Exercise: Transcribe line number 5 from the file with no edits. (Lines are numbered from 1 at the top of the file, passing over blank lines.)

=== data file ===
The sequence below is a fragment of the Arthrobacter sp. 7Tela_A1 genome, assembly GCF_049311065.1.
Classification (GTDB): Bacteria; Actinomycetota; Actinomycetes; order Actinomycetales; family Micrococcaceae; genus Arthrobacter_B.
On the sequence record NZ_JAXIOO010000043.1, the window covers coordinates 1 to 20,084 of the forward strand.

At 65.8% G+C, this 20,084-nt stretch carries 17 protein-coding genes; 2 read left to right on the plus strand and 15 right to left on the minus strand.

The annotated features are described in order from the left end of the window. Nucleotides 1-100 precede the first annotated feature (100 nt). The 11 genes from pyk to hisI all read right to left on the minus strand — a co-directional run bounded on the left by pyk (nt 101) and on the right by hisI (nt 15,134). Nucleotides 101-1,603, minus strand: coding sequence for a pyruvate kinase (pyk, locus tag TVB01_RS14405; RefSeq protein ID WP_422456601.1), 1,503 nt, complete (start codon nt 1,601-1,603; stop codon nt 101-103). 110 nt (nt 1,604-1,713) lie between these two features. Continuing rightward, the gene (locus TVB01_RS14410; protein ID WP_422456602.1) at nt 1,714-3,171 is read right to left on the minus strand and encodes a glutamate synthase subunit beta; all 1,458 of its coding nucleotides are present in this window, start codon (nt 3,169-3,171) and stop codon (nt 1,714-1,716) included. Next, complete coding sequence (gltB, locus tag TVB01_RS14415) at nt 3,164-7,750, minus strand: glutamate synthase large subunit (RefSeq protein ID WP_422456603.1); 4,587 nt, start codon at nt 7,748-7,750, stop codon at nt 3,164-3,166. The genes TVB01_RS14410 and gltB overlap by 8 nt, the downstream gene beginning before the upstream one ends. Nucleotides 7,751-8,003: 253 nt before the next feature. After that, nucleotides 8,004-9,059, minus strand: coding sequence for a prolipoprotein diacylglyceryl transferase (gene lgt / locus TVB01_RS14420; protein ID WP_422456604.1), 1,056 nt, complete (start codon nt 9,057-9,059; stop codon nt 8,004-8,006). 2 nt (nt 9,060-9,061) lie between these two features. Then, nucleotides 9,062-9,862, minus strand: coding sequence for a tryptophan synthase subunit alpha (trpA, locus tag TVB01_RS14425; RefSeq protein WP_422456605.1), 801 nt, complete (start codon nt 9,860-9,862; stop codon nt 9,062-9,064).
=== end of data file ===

The annotated features are described in order from the left end of the window. Nucleotides 1-100 precede the first annotated feature (100 nt). The 11 genes from pyk to hisI all read right to left on the minus strand — a co-directional run bounded on the left by pyk (nt 101) and on the right by hisI (nt 15,134). Nucleotides 101-1,603, minus strand: coding sequence for a pyruvate kinase (pyk, locus tag TVB01_RS14405; RefSeq protein ID WP_422456601.1), 1,503 nt, complete (start codon nt 1,601-1,603; stop codon nt 101-103). 110 nt (nt 1,604-1,713) lie between these two features. Continuing rightward, the gene (locus TVB01_RS14410; protein ID WP_422456602.1) at nt 1,714-3,171 is read right to left on the minus strand and encodes a glutamate synthase subunit beta; all 1,458 of its coding nucleotides are present in this window, start codon (nt 3,169-3,171) and stop codon (nt 1,714-1,716) included. Next, complete coding sequence (gltB, locus tag TVB01_RS14415) at nt 3,164-7,750, minus strand: glutamate synthase large subunit (RefSeq protein ID WP_422456603.1); 4,587 nt, start codon at nt 7,748-7,750, stop codon at nt 3,164-3,166. The genes TVB01_RS14410 and gltB overlap by 8 nt, the downstream gene beginning before the upstream one ends. Nucleotides 7,751-8,003: 253 nt before the next feature. After that, nucleotides 8,004-9,059, minus strand: coding sequence for a prolipoprotein diacylglyceryl transferase (gene lgt / locus TVB01_RS14420; protein ID WP_422456604.1), 1,056 nt, complete (start codon nt 9,057-9,059; stop codon nt 8,004-8,006). 2 nt (nt 9,060-9,061) lie between these two features. Then, nucleotides 9,062-9,862, minus strand: coding sequence for a tryptophan synthase subunit alpha (trpA, locus tag TVB01_RS14425; RefSeq protein WP_422456605.1), 801 nt, complete (start codon nt 9,860-9,862; stop codon nt 9,062-9,064).